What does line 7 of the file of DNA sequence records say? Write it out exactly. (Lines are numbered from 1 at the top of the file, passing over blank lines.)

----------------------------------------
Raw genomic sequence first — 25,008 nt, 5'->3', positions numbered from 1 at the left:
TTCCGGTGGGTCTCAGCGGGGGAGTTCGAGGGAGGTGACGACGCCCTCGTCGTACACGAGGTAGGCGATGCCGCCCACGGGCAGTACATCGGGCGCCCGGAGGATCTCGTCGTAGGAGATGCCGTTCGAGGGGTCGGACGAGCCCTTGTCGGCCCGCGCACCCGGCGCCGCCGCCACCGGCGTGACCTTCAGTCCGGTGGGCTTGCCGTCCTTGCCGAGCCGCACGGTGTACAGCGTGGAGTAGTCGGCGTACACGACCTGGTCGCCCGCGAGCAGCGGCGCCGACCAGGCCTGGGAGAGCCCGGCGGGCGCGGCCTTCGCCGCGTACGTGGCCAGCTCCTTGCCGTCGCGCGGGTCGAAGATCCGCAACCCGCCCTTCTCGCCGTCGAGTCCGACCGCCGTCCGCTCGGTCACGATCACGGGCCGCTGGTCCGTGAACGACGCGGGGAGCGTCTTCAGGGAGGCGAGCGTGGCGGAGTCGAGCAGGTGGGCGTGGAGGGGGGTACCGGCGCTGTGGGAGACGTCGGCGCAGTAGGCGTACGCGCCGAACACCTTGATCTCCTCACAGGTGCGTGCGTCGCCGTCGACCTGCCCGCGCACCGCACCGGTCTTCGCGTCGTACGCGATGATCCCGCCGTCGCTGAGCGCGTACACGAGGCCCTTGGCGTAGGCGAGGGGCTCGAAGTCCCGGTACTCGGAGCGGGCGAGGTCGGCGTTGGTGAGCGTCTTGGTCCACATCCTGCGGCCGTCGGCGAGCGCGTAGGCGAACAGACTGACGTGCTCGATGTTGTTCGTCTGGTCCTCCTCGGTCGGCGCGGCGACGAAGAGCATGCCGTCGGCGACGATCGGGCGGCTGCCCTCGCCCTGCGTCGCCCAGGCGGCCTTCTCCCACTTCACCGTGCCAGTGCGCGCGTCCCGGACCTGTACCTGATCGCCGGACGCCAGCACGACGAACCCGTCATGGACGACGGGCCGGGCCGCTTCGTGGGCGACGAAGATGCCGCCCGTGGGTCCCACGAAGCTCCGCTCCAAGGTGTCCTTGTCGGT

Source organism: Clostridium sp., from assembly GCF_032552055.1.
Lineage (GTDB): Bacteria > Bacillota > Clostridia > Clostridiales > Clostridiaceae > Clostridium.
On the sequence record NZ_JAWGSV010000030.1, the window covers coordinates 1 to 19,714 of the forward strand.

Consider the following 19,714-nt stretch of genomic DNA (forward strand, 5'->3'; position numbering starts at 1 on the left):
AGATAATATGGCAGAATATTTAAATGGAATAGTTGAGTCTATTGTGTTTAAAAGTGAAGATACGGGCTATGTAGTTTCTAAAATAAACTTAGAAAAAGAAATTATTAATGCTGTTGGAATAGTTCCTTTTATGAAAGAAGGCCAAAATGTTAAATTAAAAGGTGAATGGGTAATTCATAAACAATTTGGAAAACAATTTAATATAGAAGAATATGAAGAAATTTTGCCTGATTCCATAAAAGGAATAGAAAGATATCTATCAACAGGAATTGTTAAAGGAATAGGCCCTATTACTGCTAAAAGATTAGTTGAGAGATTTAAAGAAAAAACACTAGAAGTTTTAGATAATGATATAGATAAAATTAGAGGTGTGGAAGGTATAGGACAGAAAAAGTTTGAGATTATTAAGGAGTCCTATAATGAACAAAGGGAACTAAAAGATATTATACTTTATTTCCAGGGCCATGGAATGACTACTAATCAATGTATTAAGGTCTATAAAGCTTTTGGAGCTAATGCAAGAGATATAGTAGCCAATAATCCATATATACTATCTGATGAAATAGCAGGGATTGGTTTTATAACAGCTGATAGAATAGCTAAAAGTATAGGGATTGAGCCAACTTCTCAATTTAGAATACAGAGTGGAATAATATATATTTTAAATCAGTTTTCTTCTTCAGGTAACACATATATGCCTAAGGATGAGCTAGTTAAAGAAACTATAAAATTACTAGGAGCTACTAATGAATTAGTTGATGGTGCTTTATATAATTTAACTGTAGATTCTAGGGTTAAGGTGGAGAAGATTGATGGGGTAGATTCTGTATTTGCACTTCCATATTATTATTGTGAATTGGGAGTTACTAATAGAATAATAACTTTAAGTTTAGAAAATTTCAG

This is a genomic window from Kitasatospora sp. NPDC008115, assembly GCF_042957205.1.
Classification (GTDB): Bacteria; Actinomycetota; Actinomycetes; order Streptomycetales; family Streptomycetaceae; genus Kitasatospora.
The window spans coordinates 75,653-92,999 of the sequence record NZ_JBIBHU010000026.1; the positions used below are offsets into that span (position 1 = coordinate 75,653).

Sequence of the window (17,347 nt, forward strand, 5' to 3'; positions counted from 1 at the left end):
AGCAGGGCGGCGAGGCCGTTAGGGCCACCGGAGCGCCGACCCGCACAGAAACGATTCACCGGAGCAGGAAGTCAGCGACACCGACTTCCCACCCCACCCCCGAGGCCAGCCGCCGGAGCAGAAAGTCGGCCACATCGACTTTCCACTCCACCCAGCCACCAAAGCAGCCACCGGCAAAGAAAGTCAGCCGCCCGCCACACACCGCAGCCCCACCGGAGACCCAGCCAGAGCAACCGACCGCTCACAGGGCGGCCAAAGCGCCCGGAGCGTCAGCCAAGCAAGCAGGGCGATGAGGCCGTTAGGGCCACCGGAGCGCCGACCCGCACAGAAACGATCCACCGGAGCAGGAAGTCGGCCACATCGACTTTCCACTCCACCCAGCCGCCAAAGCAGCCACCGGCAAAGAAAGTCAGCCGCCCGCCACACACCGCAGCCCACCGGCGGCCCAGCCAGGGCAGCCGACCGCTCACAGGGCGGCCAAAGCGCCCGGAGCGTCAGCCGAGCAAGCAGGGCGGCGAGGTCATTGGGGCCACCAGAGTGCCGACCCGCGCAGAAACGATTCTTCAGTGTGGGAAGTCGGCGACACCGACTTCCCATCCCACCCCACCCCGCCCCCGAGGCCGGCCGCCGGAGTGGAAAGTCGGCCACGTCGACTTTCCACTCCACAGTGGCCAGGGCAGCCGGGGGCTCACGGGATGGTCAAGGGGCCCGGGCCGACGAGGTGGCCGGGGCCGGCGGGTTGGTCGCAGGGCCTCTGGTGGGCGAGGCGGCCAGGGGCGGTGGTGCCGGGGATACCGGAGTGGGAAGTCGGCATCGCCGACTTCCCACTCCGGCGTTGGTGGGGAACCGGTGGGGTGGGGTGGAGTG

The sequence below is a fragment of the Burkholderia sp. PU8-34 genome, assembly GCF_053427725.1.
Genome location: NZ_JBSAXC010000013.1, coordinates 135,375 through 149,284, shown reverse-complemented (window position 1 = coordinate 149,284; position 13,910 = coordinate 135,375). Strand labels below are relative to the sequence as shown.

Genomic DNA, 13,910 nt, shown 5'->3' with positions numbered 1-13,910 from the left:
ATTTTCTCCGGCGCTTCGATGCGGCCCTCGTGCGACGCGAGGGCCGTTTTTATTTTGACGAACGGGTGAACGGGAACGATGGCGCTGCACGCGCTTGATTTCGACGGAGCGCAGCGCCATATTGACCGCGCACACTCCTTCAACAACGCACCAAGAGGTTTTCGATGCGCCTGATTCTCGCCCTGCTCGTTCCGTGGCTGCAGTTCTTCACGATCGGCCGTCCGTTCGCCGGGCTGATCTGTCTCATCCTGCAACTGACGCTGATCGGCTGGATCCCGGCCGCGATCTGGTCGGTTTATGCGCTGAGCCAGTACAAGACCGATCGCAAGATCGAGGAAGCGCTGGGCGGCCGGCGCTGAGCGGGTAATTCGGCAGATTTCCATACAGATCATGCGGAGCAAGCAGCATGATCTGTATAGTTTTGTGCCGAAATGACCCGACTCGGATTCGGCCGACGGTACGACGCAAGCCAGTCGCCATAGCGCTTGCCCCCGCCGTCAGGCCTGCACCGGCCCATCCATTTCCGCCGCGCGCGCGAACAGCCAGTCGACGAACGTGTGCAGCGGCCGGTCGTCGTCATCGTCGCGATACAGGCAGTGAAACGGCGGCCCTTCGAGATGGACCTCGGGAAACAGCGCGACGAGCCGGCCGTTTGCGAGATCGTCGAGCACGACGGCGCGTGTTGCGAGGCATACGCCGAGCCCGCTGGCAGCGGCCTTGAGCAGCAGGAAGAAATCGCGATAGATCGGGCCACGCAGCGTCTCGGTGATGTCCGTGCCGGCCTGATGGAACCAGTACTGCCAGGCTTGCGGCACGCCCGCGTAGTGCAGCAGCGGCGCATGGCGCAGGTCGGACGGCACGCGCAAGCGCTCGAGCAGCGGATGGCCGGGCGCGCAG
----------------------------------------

AGATAATATGGCAGAATATTTAAATGGAATAGTTGAGTCTATTGTGTTTAAAAGTGAAGATACGGGCTATGTAGTTTCTAAAATAAACTTAGAAAAAGAAATTATTAATGCTGTTGGAATAGTTCCTTTTATGAAAGAAGGCCAAAATGTTAAATTAAAAGGTGAATGGGTAATTCATAAACAATTTGGAAAACAATTTAATATAGAAGAATATGAAGAAATTTTGCCTGATTCCATAAAAGGAATAGAAAGATATCTATCAACAGGAATTGTTAAAGGAATAGGCCCTATTACTGCTAAAAGATTAGTTGAGAGATTTAAAGAAAAAACACTAGAAGTTTTAGATAATGATATAGATAAAATTAGAGGTGTGGAAGGTATAGGACAGAAAAAGTTTGAGATTATTAAGGAGTCCTATAATGAACAAAGGGAACTAAAAGATATTATACTTTATTTCCAGGGCCATGGAATGACTACTAATCAATGTATTAAGGTCTATAAAGCTTTTGGAGCTAATGCAAGAGATATAGTAGCCAATAATCCATATATACTATCTGATGAAATAGCAGGGATTGGTTTTATAACAGCTGATAGAATAGCTAAAAGTATAGGGATTGAGCCAACTTCTCAATTTAGAATACAGAGTGGAATAATATATATTTTAAATCAGTTTTCTTCTTCAGGTAACACATATATGCCTAAGGATGAGCTAGTTAAAGAAACTATAAAATTACTAGGAGCTACTAATGAATTAGTTGATGGTGCTTTATATAATTTAACTGTAGATTCTAGGGTTAAGGTGGAGAAGATTGATGGGGTAGATTCTGTATTTGCACTTCCATATTATTATTGTGAATTGGGAGTTACTAATAGAATAATAACTTTAAGTTTAGAAAATTTCAG